Finally, as dawn broke, we reached our destination at an elevation above 2,300 m. Yessenia had packed us breakfast, including a thermos of hot chocolate. It certainly went down well, especially with this sort of view:

 PNN Tatamá, Risaralda province, Colombia

 PNN Tatamá, Risaralda province, Colombia

Our driver with his truck - the HDR went a bit wonky on this one...

There is so much to say about our full day on Montezuma Road, as we cleaned up with the bird sightings - I ended up with 42 (!) life birds on the day. In total we had 113 species, and we walked about 20-25 kilometers. I won't cover everything, but hopefully the following paragraphs show most of the highlights.

We began in the high elevation near the end of the road where we were under the careful watch of some soldiers patrolling the area. There are some communications towers up here, and apparently this area was an important base during some of the conflicts with the FARC that occurred in the last few decades. It was a little unnerving when we came around a bend in the road to see a solider with an automatic rifle standing on a ridge, watching us intently. We were warned not to point our cameras or binoculars in their direction, but it was totally fine to bird the area near where the soldiers were.

Two huge targets of ours fell early in the morning - Munchique Wood-Wren, and Chestnut-bellied Flowerpiercer. The Critically Endangered Munchique Wood-Wren was first described in 2003 and is limited to a small area in the western Andes, while the Chestnut-bellied Flowerpiercer is an Endangered species, thought to be extinct for 40 years but recently discovered in parts of the western Andes in Colombia. Needless to say we were off to a good start! We heard a bunch of the currently undescribed Alto Pisones Tapaculo, yet another endemic (once it gets described!). We played the call of an Andean Pygmy-Owl to attract songbirds, and it worked. This Rufous Spinetail was particularly inquisitive, but a Munchique Wood-Wren also checked in on the action and Dave was able to get some decent photos as it skulked among the low vegetation, occasionally popping out into the open. The calls were irresistible to a nearby Andean Pygmy-Owl which flew in too. Soon the smaller birds had the real deal to swarm after.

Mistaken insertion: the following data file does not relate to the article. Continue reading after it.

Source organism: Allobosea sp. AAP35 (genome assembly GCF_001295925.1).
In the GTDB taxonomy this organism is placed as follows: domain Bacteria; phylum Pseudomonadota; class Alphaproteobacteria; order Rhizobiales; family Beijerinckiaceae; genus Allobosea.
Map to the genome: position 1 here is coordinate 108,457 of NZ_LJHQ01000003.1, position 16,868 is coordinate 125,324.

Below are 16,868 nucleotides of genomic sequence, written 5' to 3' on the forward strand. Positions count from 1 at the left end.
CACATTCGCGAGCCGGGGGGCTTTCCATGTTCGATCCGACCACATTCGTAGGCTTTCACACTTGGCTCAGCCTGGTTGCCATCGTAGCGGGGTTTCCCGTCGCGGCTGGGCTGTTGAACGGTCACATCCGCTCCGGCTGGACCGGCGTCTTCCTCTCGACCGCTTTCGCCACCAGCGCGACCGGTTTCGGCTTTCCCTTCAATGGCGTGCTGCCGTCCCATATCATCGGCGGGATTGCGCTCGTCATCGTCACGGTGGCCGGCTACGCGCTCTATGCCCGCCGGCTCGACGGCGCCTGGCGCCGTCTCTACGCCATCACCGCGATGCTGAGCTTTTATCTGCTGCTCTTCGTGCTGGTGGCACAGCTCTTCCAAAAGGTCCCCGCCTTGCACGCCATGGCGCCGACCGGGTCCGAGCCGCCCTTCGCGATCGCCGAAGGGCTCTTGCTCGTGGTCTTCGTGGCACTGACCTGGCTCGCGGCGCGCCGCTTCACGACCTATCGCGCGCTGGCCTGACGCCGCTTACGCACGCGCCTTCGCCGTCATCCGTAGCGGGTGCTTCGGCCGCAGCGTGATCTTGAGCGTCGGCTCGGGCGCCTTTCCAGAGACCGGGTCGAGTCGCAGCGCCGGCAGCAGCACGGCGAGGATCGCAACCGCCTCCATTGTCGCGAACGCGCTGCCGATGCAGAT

Rufous Spinetail - PNN Tatamá, Risaralda province, Colombia

Meanwhile, overhead we sighted Broad-winged Hawk and Swallow-tailed Kite catching some thermals.

Broad-winged Hawk - PNN Tatamá, Risaralda province, Colombia

Swallow-tailed Kite - PNN Tatamá, Risaralda province, Colombia

Dusky Chlorospingus and Yellow-breasted Antpitta, both near-endemics, were added to the list, as well as our first Sharpe's Wren, Green-and-Black Fruiteater, and Tourmaline Sunangel (another awesomely named hummingbird!). Occasionally we would hear tapaculos, and throughout the course of the day we found three species (Alto Pisones, Nariño, and Spillman's). We did not find Chocó Tapaculo, but this was a species that David, Steve and I had observed the previous year in the Darién Province of eastern Panama.

female Green-and-Black Fruiteater - PNN Tatamá, Risaralda province, Colombia

Birds were not the only thing keeping us entertained - we also marveled at the diversity of plants, beetles, spiders, and butterflies.

Hypanartia sp. - PNN Tatamá, Risaralda province, Colombia

Aspicela sp. - PNN Tatamá, Risaralda province, Colombia

The views were incredible throughout the morning, in particular wherever there was a gap in the vegetation. Who knows what biological secrets can be found in these forests...

 PNN Tatamá, Risaralda province, Colombia

 PNN Tatamá, Risaralda province, Colombia

Not only was Yessenia an excellent birder, but she had a knack for finding hummingbird nests, locating three or four of them throughout the day including some with chicks inside.

hummingbird nest - PNN Tatamá, Risaralda province, Colombia

By late morning we finally struck gold (ringed), when we observed our first Gold-ringed Tanager of the trip! This is another iconic Colombian endemic, and we were glad to finally catch up with one. Steve was up the road at the time and missed it, but luckily we encountered a few more throughout the morning, some of them at a lower elevation than what the field guides mention.

Gold-ringed Tanager - PNN Tatamá, Risaralda province, Colombia

Gold-ringed Tanager - PNN Tatamá, Risaralda province, Colombia

Gold-ringed Tanager excitement - PNN Tatamá, Risaralda province, Colombia (photo by Steve Pike)

Luckily for us around this time, the sun disappeared behind some clouds, helping to keep the temperatures reasonable and extending the morning so to speak, making it easier to keep birding through the late morning and early afternoon.

birding Montezuma Road - PNN Tatamá, Risaralda province, Colombia